The focus is still on 7s with XVs just been done to satisfy World Rugby (as far as I can see). Maybe the Agricultural University's in Beijing and Guangzhou (possibly other universities too), the People's Liberation Army (play in the Hong Kong leagues) and Shandong province being the exception to this.

From what I can see, women's rugby is getting more attention from the provincial sport's bureaus. When you look at the national 7s competitions (held roughly every month or so from March to August), there's usually 1 or 2 more provincial/municipal women's teams than men's (although the men have the army team too). Some of the these teams are actually professional and funded by the local sport's bureaus.

These were the teams in the last national 7s competition held last weekend in Tianjin.
Men: PLA, Beijing, Tianjin, Shandong, Anhui, Hebei, Inner Mongolia
Women: Shandong, Anhui, Jiangsu, Shanghai, Sichuan, Tianjin, Inner Mongolia

These were the teams in the one before in Hainan
Men: PLA, Beijing, Tianjin, Shandong, Anhui, Hebei, Shanxi
Women: Shandong, Anhui, Jiangsu, Shanghai, Sichuan, Shanxi, Beijing

Overall, Shandong are the best province and are putting a good development system together in comparison with other provinces (but they're generally the best at sport overall in China). Men's teams doing well are Shandong, the PLA, Beijing and Tianjin. For the women it's usually Anhui, Jiangsu and Shandong at the top.

Then there's the growing expat population starting teams (18 now I think?), but at the moment it's quite distinct from the Chinese teams (although hopefully it will become less divided in the future....). The other problem with these is the distances between the teams and many teams having lots of students (not much money) and not really knowing how best to organise here.

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Re: Rugby in China

Postby Rowan » Sat, 04 Jul 2015, 18:34

Welcome aboard, Wuhanclan. From where are you originally, might I inquire? I once lived in Shanghai myself. Nice place, nice folks, pretty much about as close to living on another planet as you'd ever be (apart from if you did actually live on another planet, of course). Hairy Crabs still going strong?
If they're good enough to play at World Cups, then why not in between?

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Re: Rugby in China

Postby WuhanClan » Sat, 04 Jul 2015, 23:00

I'm originally from England.

Shanghai have evolved slightly. They've gone back to their roots and call themselves Shanghai Rugby Football Club, with the 'performance' team called something like 'Silver Dragons'. Think the more social sides are still Hairy Crabs, but the name may well not be used at all now.

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Re: Rugby in China

Postby victorsra » Sat, 04 Jul 2015, 23:03

The focus is still on 7s with XVs just been done to satisfy World Rugby (as far as I can see). Maybe the Agricultural University's in Beijing and Guangzhou (possibly other universities too), the People's Liberation Army (play in the Hong Kong leagues) and Shandong province being the exception to this.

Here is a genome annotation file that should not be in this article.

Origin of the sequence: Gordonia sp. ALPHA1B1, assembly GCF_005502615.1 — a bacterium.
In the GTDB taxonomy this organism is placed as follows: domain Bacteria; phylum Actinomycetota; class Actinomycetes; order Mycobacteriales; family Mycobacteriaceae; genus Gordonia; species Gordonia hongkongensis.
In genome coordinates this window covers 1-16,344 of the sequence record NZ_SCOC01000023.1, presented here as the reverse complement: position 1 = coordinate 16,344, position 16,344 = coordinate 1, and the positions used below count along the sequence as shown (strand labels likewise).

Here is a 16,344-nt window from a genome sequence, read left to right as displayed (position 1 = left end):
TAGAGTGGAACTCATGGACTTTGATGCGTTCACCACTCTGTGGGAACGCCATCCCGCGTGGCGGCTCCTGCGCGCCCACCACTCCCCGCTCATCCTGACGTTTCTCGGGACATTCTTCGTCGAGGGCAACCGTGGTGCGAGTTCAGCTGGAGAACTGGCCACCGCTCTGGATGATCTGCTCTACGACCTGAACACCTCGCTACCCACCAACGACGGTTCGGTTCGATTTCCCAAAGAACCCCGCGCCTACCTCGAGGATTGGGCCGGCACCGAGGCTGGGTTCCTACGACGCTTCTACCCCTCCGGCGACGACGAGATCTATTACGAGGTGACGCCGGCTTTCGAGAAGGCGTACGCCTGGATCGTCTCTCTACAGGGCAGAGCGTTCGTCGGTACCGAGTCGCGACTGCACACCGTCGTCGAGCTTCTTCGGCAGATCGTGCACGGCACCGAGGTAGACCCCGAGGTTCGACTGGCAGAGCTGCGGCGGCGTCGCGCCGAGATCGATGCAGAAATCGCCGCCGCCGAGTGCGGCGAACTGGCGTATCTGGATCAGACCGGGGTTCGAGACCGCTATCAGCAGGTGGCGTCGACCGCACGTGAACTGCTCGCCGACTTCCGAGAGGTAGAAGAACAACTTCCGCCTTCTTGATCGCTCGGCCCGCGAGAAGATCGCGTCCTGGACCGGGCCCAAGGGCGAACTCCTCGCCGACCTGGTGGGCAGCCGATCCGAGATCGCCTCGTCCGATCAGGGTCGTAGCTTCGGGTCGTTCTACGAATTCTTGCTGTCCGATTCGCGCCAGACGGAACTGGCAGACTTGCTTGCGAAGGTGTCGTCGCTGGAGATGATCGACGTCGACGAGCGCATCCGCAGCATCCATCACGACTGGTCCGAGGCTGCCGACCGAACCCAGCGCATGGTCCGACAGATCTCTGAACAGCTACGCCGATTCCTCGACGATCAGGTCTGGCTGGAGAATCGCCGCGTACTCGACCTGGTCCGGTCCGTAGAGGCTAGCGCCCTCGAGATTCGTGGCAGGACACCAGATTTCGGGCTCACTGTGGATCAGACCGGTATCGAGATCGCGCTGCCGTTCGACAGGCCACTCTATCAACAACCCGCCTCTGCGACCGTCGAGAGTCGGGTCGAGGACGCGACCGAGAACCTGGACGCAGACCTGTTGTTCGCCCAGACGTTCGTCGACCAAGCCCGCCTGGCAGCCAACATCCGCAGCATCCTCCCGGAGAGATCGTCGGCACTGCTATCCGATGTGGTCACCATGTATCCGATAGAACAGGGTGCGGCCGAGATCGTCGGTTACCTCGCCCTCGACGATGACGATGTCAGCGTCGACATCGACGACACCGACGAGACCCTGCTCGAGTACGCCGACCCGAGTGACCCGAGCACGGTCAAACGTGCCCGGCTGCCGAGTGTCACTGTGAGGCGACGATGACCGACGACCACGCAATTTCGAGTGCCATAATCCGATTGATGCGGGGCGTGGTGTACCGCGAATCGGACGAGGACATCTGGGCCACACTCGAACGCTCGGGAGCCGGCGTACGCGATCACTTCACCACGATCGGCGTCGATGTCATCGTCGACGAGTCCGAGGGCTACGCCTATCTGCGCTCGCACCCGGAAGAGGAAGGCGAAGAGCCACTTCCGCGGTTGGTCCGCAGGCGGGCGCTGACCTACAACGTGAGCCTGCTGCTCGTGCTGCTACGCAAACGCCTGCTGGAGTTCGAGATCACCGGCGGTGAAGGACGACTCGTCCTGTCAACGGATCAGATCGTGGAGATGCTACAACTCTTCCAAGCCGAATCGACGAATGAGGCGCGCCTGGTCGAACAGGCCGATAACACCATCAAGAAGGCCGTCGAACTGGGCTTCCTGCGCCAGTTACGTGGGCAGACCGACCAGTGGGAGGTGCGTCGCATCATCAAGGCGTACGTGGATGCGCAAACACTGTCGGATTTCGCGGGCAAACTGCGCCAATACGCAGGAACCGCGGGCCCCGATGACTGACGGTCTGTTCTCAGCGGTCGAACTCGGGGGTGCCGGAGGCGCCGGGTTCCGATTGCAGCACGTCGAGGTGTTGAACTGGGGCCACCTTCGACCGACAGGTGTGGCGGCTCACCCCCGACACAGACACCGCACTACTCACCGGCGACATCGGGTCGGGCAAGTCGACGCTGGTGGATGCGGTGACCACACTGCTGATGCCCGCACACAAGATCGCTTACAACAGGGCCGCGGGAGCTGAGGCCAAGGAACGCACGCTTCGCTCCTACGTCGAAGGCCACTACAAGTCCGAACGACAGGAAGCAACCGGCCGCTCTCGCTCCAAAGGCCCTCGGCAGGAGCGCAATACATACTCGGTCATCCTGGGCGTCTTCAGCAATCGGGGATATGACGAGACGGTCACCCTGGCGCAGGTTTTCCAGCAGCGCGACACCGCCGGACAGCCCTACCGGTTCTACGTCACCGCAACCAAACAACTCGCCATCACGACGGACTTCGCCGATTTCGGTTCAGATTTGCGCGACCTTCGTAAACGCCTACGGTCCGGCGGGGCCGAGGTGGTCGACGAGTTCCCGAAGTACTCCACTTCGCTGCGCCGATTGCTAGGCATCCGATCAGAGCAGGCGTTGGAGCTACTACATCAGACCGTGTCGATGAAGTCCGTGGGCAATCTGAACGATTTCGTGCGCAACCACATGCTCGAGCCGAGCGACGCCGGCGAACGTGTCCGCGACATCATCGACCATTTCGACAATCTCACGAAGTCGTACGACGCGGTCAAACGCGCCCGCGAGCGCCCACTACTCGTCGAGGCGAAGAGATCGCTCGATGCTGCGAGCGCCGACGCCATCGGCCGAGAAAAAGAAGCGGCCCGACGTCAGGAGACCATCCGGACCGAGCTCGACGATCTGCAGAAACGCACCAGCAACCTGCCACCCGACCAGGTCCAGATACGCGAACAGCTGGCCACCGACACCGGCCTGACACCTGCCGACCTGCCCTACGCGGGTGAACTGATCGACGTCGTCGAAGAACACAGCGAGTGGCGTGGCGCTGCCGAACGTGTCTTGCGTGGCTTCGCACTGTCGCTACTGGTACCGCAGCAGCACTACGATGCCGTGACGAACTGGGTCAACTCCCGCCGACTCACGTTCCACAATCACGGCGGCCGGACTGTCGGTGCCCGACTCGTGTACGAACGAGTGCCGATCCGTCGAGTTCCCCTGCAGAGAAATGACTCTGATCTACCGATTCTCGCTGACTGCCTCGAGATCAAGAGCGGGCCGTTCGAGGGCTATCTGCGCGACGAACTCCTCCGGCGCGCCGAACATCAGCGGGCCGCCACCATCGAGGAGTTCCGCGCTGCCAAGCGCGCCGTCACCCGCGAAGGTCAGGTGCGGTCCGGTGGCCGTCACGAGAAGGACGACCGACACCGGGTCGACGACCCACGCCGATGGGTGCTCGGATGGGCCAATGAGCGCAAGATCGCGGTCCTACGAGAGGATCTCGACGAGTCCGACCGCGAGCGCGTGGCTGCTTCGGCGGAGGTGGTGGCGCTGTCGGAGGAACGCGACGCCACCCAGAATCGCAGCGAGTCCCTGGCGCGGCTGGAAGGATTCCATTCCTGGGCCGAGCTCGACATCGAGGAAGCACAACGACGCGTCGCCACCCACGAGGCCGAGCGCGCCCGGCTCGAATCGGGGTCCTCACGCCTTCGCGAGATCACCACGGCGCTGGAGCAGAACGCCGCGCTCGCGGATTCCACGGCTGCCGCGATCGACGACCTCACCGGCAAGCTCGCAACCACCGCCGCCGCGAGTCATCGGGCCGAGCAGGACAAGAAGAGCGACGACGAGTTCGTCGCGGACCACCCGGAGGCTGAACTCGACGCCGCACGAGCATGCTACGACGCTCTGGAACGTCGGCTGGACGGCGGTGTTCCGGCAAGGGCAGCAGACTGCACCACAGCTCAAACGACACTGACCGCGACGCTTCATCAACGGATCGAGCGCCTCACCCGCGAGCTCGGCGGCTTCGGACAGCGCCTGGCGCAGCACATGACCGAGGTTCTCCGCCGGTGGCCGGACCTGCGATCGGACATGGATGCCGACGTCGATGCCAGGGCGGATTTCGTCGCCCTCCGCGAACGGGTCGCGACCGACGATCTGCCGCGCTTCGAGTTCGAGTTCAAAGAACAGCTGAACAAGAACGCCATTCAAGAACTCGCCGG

Hi WuhanClan,

So there are no XV-a-side competitions?
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Re: Rugby in China

Postby jservuk » Sat, 04 Jul 2015, 23:09

I might be wrong, but isn't it odd how China and Japan have had zero impact on the big international sports? Not just Rugby, but Football and others too.

Even India/Pakistan etc have had world/Olympic championship status in cricket, hockey, squash.

Perhaps there is something in the cultural psyche here, somewhat insular, inward looking, traditional. I don't doubt their physical prowess.

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Re: Rugby in China

Postby Coloradoan » Sat, 04 Jul 2015, 23:21

jservuk wrote:I might be wrong, but isn't it odd how China and Japan have had zero impact on the big international sports? Not just Rugby, but Football and others too.

Even India/Pakistan etc have had world/Olympic championship status in cricket, hockey, squash.

Perhaps there is something in the cultural psyche here, somewhat insular, inward looking, traditional. I don't doubt their physical prowess.


I'd disagree with regard to Japan. They have had a major impact on baseball, both at club level and international level. Baseball's international game isn't developed to the level of many sports, but there are probably around as many countries (USA, Japan, Korea, Canada, Dominican Republic, Puerto Rico, Venezuela, Mexico, Taiwan, Cuba, Panama, Nicaragua plus Curacao and maybe a couple other similarly small Caribbean island nations) that take it seriously as cricket or rugby.

China tend to be a lot better at individual sports than team sports for some reason.

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Re: Rugby in China

Postby fullbackace » Sun, 05 Jul 2015, 05:23

jservuk wrote:I might be wrong, but isn't it odd how China and Japan have had zero impact on the big international sports? Not just Rugby, but Football and others too.